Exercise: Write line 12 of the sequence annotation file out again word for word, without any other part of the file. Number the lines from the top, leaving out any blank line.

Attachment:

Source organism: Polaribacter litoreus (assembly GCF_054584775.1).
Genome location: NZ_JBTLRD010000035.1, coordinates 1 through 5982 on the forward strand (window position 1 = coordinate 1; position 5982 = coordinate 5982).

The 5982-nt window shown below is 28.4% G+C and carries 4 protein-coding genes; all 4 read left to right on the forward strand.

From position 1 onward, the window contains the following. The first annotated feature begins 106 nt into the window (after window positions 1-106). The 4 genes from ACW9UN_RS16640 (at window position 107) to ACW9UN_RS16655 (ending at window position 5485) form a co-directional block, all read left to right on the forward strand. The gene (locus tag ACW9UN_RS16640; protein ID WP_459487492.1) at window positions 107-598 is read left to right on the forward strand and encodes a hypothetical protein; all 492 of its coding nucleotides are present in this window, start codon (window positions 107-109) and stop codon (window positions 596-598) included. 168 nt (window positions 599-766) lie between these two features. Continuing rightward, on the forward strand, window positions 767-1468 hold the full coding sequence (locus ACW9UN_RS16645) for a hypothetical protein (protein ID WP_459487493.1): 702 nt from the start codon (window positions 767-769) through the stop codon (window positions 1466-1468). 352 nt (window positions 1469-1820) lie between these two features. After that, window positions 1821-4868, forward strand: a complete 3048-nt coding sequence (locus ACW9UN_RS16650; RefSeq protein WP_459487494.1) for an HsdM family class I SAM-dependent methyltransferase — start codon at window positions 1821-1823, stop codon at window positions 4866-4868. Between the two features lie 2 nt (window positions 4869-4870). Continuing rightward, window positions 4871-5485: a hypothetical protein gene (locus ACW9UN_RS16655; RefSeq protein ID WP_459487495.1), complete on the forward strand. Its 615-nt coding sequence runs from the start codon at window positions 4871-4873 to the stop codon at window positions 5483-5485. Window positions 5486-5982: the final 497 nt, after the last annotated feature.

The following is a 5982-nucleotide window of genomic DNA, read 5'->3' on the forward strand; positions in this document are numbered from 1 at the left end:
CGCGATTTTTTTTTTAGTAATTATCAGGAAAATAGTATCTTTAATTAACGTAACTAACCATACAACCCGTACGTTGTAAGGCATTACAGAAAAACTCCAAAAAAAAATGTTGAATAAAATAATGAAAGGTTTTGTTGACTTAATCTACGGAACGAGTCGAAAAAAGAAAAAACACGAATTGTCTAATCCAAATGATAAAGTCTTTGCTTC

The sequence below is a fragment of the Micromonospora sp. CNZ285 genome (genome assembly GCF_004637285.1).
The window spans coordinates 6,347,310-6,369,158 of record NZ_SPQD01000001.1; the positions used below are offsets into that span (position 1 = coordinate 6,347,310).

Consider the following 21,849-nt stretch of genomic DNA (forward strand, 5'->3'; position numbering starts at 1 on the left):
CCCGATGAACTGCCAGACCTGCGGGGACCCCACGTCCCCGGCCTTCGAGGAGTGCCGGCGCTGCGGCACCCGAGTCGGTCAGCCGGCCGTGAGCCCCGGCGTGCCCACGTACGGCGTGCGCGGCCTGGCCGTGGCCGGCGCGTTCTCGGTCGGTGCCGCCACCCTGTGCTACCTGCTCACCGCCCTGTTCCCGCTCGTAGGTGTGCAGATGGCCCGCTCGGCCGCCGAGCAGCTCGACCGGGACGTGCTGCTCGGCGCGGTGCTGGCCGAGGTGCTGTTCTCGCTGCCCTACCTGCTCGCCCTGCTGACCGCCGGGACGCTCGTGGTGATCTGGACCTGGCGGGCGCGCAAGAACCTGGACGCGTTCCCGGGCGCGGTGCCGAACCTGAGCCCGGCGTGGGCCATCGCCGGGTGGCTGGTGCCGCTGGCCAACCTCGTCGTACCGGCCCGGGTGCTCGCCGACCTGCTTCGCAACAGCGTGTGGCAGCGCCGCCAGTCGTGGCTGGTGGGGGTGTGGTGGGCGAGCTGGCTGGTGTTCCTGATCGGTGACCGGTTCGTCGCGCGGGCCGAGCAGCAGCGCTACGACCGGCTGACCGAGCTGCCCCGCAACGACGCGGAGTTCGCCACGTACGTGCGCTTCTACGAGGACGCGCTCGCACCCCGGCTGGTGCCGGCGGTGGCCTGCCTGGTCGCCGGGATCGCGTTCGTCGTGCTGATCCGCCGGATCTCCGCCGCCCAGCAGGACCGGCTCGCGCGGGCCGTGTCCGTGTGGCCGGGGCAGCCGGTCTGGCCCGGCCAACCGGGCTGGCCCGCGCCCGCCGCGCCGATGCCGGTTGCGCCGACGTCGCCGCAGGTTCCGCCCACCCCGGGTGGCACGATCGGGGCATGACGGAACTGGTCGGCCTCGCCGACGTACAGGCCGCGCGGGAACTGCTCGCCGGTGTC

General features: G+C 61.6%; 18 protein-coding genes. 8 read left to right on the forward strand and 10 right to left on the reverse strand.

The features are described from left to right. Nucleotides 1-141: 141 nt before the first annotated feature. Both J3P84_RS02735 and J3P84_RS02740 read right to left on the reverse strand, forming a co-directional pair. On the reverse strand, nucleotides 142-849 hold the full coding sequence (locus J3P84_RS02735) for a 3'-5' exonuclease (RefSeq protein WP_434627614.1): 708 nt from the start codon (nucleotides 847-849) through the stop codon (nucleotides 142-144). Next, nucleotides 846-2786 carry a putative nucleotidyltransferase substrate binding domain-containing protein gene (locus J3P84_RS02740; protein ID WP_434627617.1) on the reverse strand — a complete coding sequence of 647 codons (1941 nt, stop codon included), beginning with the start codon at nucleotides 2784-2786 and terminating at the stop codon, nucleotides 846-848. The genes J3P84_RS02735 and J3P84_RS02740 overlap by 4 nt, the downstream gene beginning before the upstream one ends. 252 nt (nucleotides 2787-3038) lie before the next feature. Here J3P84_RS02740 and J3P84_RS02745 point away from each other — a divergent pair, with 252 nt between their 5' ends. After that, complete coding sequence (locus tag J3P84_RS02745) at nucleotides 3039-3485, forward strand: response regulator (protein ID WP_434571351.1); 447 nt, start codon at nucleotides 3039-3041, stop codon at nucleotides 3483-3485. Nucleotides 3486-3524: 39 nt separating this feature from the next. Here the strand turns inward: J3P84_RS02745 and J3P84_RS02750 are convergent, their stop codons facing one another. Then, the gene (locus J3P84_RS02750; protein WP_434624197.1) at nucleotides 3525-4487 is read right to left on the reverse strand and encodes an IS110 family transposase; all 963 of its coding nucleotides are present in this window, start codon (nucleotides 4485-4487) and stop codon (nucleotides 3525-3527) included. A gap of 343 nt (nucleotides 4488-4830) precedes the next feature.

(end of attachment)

The features are described from left to right. Nucleotides 1-141: 141 nt before the first annotated feature. Both J3P84_RS02735 and J3P84_RS02740 read right to left on the reverse strand, forming a co-directional pair. On the reverse strand, nucleotides 142-849 hold the full coding sequence (locus J3P84_RS02735) for a 3'-5' exonuclease (RefSeq protein WP_434627614.1): 708 nt from the start codon (nucleotides 847-849) through the stop codon (nucleotides 142-144). Next, nucleotides 846-2786 carry a putative nucleotidyltransferase substrate binding domain-containing protein gene (locus J3P84_RS02740; protein ID WP_434627617.1) on the reverse strand — a complete coding sequence of 647 codons (1941 nt, stop codon included), beginning with the start codon at nucleotides 2784-2786 and terminating at the stop codon, nucleotides 846-848. The genes J3P84_RS02735 and J3P84_RS02740 overlap by 4 nt, the downstream gene beginning before the upstream one ends. 252 nt (nucleotides 2787-3038) lie before the next feature. Here J3P84_RS02740 and J3P84_RS02745 point away from each other — a divergent pair, with 252 nt between their 5' ends. After that, complete coding sequence (locus tag J3P84_RS02745) at nucleotides 3039-3485, forward strand: response regulator (protein ID WP_434571351.1); 447 nt, start codon at nucleotides 3039-3041, stop codon at nucleotides 3483-3485. Nucleotides 3486-3524: 39 nt separating this feature from the next. Here the strand turns inward: J3P84_RS02745 and J3P84_RS02750 are convergent, their stop codons facing one another. Then, the gene (locus J3P84_RS02750; protein WP_434624197.1) at nucleotides 3525-4487 is read right to left on the reverse strand and encodes an IS110 family transposase; all 963 of its coding nucleotides are present in this window, start codon (nucleotides 4485-4487) and stop codon (nucleotides 3525-3527) included. A gap of 343 nt (nucleotides 4488-4830) precedes the next feature.